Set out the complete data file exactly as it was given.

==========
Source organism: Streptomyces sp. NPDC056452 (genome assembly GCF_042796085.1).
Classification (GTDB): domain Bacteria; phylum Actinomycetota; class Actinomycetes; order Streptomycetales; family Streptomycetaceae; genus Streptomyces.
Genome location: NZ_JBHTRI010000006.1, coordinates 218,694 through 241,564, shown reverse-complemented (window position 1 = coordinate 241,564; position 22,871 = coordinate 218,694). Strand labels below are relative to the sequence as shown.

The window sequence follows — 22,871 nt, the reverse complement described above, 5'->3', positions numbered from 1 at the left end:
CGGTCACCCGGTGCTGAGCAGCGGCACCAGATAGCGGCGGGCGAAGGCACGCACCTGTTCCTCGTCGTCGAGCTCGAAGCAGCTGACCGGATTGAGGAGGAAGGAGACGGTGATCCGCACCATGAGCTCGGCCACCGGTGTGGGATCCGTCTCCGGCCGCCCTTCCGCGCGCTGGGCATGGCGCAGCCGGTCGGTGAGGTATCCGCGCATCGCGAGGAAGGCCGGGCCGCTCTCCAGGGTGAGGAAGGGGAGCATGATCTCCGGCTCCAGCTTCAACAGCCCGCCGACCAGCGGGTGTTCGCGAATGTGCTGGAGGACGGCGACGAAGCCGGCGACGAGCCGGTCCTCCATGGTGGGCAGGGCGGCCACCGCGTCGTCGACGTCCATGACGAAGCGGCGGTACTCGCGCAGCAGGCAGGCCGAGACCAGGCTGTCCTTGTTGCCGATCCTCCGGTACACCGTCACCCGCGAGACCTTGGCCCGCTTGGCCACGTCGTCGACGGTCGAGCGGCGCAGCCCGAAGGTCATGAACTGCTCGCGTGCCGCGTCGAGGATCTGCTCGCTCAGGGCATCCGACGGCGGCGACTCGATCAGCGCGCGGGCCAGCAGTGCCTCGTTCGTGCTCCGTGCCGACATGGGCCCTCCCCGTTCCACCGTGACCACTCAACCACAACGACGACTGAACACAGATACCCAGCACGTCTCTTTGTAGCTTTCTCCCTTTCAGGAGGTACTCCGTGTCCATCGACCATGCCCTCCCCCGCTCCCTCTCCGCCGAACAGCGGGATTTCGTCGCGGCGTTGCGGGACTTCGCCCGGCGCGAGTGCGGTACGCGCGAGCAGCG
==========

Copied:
Source organism: Streptomyces sp. NPDC056452 (genome assembly GCF_042796085.1).
Classification (GTDB): domain Bacteria; phylum Actinomycetota; class Actinomycetes; order Streptomycetales; family Streptomycetaceae; genus Streptomyces.
Genome location: NZ_JBHTRI010000006.1, coordinates 218,694 through 241,564, shown reverse-complemented (window position 1 = coordinate 241,564; position 22,871 = coordinate 218,694). Strand labels below are relative to the sequence as shown.

The window sequence follows — 22,871 nt, the reverse complement described above, 5'->3', positions numbered from 1 at the left end:
CGGTCACCCGGTGCTGAGCAGCGGCACCAGATAGCGGCGGGCGAAGGCACGCACCTGTTCCTCGTCGTCGAGCTCGAAGCAGCTGACCGGATTGAGGAGGAAGGAGACGGTGATCCGCACCATGAGCTCGGCCACCGGTGTGGGATCCGTCTCCGGCCGCCCTTCCGCGCGCTGGGCATGGCGCAGCCGGTCGGTGAGGTATCCGCGCATCGCGAGGAAGGCCGGGCCGCTCTCCAGGGTGAGGAAGGGGAGCATGATCTCCGGCTCCAGCTTCAACAGCCCGCCGACCAGCGGGTGTTCGCGAATGTGCTGGAGGACGGCGACGAAGCCGGCGACGAGCCGGTCCTCCATGGTGGGCAGGGCGGCCACCGCGTCGTCGACGTCCATGACGAAGCGGCGGTACTCGCGCAGCAGGCAGGCCGAGACCAGGCTGTCCTTGTTGCCGATCCTCCGGTACACCGTCACCCGCGAGACCTTGGCCCGCTTGGCCACGTCGTCGACGGTCGAGCGGCGCAGCCCGAAGGTCATGAACTGCTCGCGTGCCGCGTCGAGGATCTGCTCGCTCAGGGCATCCGACGGCGGCGACTCGATCAGCGCGCGGGCCAGCAGTGCCTCGTTCGTGCTCCGTGCCGACATGGGCCCTCCCCGTTCCACCGTGACCACTCAACCACAACGACGACTGAACACAGATACCCAGCACGTCTCTTTGTAGCTTTCTCCCTTTCAGGAGGTACTCCGTGTCCATCGACCATGCCCTCCCCCGCTCCCTCTCCGCCGAACAGCGGGATTTCGTCGCGGCGTTGCGGGACTTCGCCCGGCGCGAGTGCGGTACGCGCGAGCAGCG